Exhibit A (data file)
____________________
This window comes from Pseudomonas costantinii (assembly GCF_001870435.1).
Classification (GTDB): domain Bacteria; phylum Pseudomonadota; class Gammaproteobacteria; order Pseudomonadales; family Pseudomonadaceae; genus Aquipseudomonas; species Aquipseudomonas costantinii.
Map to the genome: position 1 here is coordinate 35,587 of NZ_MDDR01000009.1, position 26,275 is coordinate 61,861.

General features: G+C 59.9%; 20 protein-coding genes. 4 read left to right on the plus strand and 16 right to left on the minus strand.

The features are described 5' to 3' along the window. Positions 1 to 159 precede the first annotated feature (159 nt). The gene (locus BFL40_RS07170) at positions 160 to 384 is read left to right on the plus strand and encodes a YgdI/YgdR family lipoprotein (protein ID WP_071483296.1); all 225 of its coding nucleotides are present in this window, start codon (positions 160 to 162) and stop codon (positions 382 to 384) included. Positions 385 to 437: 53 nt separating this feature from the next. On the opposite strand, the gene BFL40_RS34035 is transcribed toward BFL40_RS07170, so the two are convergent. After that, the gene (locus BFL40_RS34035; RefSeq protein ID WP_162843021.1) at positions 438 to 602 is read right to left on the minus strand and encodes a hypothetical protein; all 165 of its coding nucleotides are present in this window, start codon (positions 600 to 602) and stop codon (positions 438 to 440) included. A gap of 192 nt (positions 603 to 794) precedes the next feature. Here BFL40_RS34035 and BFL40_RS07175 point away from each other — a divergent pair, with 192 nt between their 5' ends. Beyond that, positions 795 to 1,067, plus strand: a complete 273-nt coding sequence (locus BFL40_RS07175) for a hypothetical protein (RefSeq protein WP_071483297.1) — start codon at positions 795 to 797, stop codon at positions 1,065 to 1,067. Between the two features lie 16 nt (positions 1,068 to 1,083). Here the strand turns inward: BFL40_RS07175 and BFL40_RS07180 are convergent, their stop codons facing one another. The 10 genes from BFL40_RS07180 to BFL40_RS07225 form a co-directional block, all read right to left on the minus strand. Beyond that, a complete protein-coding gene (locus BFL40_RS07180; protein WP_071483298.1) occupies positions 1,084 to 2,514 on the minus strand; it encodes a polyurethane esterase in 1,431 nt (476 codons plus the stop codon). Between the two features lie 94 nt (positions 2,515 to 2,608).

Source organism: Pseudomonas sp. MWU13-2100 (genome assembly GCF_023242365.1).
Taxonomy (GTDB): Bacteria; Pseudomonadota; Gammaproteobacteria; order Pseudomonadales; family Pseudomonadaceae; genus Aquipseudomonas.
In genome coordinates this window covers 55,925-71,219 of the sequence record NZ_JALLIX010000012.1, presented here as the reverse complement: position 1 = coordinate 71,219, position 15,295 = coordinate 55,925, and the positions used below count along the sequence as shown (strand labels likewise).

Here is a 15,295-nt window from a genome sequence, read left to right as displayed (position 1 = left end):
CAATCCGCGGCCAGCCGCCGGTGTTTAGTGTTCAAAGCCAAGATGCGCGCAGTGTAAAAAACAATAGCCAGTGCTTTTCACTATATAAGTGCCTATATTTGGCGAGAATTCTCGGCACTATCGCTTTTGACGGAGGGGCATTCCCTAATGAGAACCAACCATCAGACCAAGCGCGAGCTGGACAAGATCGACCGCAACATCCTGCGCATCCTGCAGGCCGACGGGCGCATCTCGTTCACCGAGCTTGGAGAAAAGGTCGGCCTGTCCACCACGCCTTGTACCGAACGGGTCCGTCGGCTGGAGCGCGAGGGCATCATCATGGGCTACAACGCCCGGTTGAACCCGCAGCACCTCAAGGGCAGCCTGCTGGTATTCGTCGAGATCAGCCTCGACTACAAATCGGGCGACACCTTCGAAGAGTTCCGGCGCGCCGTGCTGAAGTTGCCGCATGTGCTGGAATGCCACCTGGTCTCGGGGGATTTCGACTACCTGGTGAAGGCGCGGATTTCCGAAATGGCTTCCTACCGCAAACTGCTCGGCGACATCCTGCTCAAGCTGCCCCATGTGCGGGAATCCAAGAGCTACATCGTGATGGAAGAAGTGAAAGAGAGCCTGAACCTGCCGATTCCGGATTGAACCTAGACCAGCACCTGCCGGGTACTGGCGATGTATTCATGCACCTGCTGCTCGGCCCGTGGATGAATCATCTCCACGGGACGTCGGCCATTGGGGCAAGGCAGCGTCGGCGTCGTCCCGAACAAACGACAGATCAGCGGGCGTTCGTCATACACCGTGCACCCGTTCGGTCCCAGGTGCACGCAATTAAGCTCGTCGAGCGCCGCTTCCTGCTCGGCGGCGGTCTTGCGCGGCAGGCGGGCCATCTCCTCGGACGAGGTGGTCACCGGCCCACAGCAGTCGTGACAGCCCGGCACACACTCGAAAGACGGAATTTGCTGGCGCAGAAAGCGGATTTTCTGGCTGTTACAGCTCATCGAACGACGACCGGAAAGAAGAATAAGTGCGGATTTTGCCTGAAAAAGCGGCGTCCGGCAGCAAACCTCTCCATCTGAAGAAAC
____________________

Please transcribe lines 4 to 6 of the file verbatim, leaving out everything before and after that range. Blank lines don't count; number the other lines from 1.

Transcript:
General features: G+C 59.9%; 20 protein-coding genes. 4 read left to right on the plus strand and 16 right to left on the minus strand.

The features are described 5' to 3' along the window. Positions 1 to 159 precede the first annotated feature (159 nt). The gene (locus BFL40_RS07170) at positions 160 to 384 is read left to right on the plus strand and encodes a YgdI/YgdR family lipoprotein (protein ID WP_071483296.1); all 225 of its coding nucleotides are present in this window, start codon (positions 160 to 162) and stop codon (positions 382 to 384) included. Positions 385 to 437: 53 nt separating this feature from the next. On the opposite strand, the gene BFL40_RS34035 is transcribed toward BFL40_RS07170, so the two are convergent. After that, the gene (locus BFL40_RS34035; RefSeq protein ID WP_162843021.1) at positions 438 to 602 is read right to left on the minus strand and encodes a hypothetical protein; all 165 of its coding nucleotides are present in this window, start codon (positions 600 to 602) and stop codon (positions 438 to 440) included. A gap of 192 nt (positions 603 to 794) precedes the next feature. Here BFL40_RS34035 and BFL40_RS07175 point away from each other — a divergent pair, with 192 nt between their 5' ends. Beyond that, positions 795 to 1,067, plus strand: a complete 273-nt coding sequence (locus BFL40_RS07175) for a hypothetical protein (RefSeq protein WP_071483297.1) — start codon at positions 795 to 797, stop codon at positions 1,065 to 1,067. Between the two features lie 16 nt (positions 1,068 to 1,083). Here the strand turns inward: BFL40_RS07175 and BFL40_RS07180 are convergent, their stop codons facing one another. The 10 genes from BFL40_RS07180 to BFL40_RS07225 form a co-directional block, all read right to left on the minus strand. Beyond that, a complete protein-coding gene (locus BFL40_RS07180; protein WP_071483298.1) occupies positions 1,084 to 2,514 on the minus strand; it encodes a polyurethane esterase in 1,431 nt (476 codons plus the stop codon). Between the two features lie 94 nt (positions 2,515 to 2,608).

Source organism: Pseudomonas sp. MWU13-2100 (genome assembly GCF_023242365.1).